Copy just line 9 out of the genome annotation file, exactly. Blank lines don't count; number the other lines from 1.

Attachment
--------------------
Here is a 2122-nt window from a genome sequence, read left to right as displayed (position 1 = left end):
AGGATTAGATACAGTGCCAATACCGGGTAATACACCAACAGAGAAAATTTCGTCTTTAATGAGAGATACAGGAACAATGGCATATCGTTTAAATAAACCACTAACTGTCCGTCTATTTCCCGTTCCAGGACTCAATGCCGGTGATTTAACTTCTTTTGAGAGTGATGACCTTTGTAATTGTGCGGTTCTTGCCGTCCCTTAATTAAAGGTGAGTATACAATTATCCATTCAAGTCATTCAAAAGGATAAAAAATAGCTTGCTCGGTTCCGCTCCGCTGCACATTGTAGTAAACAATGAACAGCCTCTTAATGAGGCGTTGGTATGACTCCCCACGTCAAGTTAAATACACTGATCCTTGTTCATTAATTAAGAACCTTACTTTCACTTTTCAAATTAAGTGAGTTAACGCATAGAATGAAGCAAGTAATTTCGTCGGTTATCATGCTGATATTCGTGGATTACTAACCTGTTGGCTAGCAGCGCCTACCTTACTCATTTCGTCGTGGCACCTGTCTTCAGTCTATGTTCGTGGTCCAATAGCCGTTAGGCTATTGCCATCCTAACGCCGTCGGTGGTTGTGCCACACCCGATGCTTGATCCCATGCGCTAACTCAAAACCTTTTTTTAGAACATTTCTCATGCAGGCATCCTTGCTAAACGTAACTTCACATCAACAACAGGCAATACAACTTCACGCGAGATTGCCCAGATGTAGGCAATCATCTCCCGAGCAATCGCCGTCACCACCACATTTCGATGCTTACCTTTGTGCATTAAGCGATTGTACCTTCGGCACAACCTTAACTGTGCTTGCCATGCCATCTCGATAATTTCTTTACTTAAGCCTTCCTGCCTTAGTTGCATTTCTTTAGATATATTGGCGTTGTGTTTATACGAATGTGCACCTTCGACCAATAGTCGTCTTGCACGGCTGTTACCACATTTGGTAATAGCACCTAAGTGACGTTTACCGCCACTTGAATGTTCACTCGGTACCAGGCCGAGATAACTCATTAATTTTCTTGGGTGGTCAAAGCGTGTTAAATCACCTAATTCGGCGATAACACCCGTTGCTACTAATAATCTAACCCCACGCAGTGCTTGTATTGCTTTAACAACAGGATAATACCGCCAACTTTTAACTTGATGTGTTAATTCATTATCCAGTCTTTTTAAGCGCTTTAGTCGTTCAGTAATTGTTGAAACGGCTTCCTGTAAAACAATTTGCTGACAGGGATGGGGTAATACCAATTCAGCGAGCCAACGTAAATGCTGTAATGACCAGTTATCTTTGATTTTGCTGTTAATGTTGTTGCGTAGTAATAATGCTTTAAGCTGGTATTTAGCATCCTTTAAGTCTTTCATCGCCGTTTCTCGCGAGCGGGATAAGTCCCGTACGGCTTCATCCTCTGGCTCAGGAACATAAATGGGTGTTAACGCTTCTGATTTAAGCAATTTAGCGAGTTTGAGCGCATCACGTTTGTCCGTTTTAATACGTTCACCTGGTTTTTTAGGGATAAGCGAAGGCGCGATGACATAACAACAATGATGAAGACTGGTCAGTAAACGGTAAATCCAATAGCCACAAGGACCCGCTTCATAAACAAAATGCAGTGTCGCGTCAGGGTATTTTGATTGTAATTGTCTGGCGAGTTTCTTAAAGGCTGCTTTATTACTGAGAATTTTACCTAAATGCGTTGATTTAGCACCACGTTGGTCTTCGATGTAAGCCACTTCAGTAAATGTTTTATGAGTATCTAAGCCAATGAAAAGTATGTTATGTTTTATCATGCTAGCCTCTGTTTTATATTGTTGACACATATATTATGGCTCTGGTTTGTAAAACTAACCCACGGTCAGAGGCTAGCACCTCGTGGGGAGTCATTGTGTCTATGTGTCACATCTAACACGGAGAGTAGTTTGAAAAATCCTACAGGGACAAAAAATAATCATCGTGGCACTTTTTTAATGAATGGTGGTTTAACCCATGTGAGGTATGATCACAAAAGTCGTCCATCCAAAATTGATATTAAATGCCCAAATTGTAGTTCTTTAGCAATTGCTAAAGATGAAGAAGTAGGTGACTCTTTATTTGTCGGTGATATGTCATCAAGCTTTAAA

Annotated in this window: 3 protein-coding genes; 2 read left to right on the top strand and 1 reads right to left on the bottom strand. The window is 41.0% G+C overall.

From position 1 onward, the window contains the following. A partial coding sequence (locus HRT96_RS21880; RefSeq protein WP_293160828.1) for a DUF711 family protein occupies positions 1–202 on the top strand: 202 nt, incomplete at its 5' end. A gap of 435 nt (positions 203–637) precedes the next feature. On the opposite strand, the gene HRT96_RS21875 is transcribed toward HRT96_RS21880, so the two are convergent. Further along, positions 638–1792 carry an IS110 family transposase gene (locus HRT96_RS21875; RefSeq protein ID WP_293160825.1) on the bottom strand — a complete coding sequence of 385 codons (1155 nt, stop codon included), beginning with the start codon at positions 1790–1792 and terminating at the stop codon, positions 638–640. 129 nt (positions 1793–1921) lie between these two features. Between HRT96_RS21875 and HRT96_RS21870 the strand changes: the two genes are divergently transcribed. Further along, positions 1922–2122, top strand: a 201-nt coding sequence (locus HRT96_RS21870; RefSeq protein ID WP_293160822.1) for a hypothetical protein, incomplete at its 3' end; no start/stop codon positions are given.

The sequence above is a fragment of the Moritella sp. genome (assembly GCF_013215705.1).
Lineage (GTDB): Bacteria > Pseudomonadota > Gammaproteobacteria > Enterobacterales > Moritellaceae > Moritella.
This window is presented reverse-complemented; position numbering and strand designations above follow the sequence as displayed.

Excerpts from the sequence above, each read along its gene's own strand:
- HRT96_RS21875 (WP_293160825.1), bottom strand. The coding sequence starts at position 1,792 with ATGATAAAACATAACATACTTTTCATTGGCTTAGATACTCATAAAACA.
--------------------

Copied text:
- HRT96_RS21875 (WP_293160825.1), bottom strand. The coding sequence starts at position 1,792 with ATGATAAAACATAACATACTTTTCATTGGCTTAGATACTCATAAAACA.